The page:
- Overcoming the troubling, deep polarization that we’re seeing globally, linked to inequality and injustice
- Addressing violence, building peace, and finding ways to live together
- Caring for the most vulnerable and translating that into concrete action, especially in protecting and helping children
- Battling corruption
- Acting for the planet
Doxey focused his comments on the importance of recognizing and protecting religion’s integral role in society.
“Religion is at the foundation of so much in our societies—in our North and South American societies especially. It influences healthcare, education, and the moral foundations of our rule of law. Because of this, it should be at the heart of so many policy discussions—not in a way that disrespects the separation of church and state, but to shine a light on the way it informs our cultures, our identities, and our communities.”
He emphasized that Religious Freedom must be an important aspect of all of these conversations, as ideals of equity and equality for all cannot be achieved without freedom of belief and freedom to express those beliefs in safety.
Mahayogananda welcomed all through an old traditional prayer, typically chanted as worshippers prepare to receive spiritual teachings. He emphasized the concept that we are all interconnected—all one—and that we must all arrive at peace together.
“May we protect one another as we come together to learn from each other and support each other. May we be nourished together and nourish each other. May we gather strength together. May we become strong enough that we realize that there is no outsider, but that we are all together in one. May what we learn shine forth in our lives. May we not find fault in one another, seeing the ocean in a drop of goodness. May we touch the reservoir of peace in our being. Peace, peace, peace.”
Silyan-Saba officially welcomed the forum to Los Angeles.
“Here in the City of Angels, we take pride in being the most multireligious city not just in the United States, but in the world. We are a city of immigrants, with some of the largest diasporic communities outside their native countries in the world. Within the vibrant tapestry of LA we find beauty and strength—beauty in our traditions, and strength as we come together to tackle some of the toughest challenges of our time. We stand together to protect houses of worship, to speak out against hate and violence, and to bring our communities together.”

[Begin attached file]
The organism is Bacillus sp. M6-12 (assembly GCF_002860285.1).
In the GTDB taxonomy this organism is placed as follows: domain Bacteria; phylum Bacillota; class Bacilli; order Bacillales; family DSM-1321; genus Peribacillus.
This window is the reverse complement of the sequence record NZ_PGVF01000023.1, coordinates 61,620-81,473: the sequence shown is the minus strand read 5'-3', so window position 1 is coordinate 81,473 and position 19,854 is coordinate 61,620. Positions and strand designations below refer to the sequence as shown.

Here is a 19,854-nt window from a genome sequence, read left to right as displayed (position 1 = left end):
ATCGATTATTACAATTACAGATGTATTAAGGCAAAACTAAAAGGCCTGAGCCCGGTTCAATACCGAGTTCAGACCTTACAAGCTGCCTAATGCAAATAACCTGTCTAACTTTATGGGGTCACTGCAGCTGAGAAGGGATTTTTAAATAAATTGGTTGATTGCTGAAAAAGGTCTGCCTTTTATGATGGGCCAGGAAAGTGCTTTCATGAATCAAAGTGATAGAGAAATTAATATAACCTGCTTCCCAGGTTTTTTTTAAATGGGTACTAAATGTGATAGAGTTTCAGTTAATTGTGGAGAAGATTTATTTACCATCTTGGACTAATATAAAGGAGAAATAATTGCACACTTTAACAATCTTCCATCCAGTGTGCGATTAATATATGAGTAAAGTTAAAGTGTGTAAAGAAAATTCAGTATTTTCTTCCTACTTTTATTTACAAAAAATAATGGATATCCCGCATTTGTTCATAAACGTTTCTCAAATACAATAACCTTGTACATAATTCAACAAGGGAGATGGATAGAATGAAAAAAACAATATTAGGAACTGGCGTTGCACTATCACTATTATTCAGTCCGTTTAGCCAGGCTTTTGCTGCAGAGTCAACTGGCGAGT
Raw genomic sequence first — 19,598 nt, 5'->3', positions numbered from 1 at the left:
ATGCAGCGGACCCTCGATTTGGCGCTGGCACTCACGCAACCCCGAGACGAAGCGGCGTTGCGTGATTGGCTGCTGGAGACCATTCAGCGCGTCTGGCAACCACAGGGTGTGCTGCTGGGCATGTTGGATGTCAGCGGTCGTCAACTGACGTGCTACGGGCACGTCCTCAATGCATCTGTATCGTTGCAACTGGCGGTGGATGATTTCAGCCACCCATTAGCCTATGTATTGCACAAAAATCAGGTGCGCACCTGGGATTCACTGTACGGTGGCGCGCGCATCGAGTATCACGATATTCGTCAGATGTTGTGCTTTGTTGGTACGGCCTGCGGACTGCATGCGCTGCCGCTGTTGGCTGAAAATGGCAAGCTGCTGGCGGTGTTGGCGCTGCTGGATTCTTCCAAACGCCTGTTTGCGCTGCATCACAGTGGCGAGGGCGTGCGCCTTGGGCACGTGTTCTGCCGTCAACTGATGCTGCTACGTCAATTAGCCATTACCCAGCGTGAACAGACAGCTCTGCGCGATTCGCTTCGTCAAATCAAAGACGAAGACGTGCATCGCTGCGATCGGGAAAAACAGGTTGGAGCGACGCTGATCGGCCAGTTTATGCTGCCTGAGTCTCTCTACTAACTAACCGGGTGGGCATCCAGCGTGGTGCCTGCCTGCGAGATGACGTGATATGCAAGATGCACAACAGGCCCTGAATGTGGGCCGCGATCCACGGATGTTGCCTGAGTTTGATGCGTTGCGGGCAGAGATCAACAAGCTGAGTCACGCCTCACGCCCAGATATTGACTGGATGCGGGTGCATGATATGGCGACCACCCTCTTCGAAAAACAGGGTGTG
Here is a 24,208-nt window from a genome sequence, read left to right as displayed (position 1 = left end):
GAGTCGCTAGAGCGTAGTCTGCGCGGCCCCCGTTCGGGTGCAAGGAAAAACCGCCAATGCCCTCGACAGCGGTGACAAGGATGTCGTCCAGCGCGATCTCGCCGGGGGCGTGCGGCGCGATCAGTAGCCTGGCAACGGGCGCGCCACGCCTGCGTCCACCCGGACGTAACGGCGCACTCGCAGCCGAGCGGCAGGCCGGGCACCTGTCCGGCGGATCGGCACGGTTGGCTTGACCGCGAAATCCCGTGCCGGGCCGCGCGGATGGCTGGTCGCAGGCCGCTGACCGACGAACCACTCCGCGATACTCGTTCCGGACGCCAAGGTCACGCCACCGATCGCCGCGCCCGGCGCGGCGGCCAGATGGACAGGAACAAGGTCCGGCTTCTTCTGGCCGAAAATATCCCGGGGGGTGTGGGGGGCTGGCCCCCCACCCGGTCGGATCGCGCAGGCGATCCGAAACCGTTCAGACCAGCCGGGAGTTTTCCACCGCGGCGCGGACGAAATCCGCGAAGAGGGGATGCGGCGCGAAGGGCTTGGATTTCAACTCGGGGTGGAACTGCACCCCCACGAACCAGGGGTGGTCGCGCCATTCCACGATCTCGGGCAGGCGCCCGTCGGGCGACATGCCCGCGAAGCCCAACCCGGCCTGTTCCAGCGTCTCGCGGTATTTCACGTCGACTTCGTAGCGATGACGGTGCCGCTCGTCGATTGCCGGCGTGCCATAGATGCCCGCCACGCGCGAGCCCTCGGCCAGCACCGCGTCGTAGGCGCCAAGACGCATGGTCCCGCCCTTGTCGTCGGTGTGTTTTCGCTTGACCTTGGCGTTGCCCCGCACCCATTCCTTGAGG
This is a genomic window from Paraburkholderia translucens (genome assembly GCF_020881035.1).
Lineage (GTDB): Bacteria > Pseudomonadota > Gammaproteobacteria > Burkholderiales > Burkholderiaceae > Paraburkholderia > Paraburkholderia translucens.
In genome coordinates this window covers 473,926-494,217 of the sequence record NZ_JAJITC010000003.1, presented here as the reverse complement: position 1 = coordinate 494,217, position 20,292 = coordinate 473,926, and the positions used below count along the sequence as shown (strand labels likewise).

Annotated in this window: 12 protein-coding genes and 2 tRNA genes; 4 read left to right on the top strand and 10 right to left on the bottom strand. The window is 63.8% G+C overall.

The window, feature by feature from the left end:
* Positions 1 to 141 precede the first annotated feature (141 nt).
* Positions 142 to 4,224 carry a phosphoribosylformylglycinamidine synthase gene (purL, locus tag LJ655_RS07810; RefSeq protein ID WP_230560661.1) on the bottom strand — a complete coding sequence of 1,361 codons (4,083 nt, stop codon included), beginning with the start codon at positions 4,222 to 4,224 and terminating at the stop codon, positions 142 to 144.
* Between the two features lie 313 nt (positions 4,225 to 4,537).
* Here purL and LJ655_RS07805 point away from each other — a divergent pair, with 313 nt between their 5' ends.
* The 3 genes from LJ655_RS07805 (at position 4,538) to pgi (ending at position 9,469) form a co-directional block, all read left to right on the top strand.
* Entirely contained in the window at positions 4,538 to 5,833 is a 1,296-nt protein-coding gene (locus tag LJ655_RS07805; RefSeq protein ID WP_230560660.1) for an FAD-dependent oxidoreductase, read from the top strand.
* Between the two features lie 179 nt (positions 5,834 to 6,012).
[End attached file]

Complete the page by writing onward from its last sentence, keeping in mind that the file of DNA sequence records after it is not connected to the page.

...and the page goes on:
She also spoke of the large impact religious actors made during the pandemic, and the crucial need for governments to continue collaborating with religious actors for good. She expressed hopes that the FIDELA event would be the beginning, not the end, of these conversations.
Keynote Addresses: Contributions of Religions to Building a Sustainable, Resilient and Equitable Future in the Americas
Panelists included Gabriela Mulder, Former President, Alliance of Presbyterian and Reformed Churches of Latin America (AIPRAL) and Coordinator, Latin American and Caribbean Women of Faith Network (LACWFN); Elder L. Whitney Clayton, Emeritus General Authority and Former President of the Seventy, The Church of Jesus Christ of Latter-day Saints; Rabbi Gustavo Kraselnik, Representative, Latin American Jewish Congress (CJL), and, President, Interreligious Committee of Panama (COEPA); Prof. Alejandro Werner, Director, Georgetown Americas Institute; Prof. Melissa Rogers, Executive Director, White House Office of Faith-Based and Neighborhood Partnerships; and Ambassador Rashad Hussain, Ambassador at Large for International Religious Freedom, United States Department of State.
Rogers extended warm greetings from the White House to conference viewers and participants, highlighting the US government’s support of these initiatives. She then looked at three things to promote healing for the most vulnerable, increase unity, and strengthen communities:
- Encouraging and strengthening partnerships between governments and religious communities while respecting proper boundaries. We’re increasingly learning that these partnerships are not optional—they’re essential.
- Promoting even more widely the principle of religious liberty while combatting hate and discrimination. The biggest strides against hate are made when people work together, uniting as individuals of equal dignity and going to bat for each other’s rights.
- Building bridges across ideological and political divides. It’s never been harder, but it has also never been more important. There’s so much that unifies us if we’re only willing to look at it.
Mulder also shared three points, these ones geared toward showing what religions can contribute in an inequal, unstable, unjust, and hurting post-pandemic world:
- Faiths can create community resilience by providing a source of wellbeing, welcome, stability, and strength in the face of crisis. Mental health studies throughout the pandemic have shown that.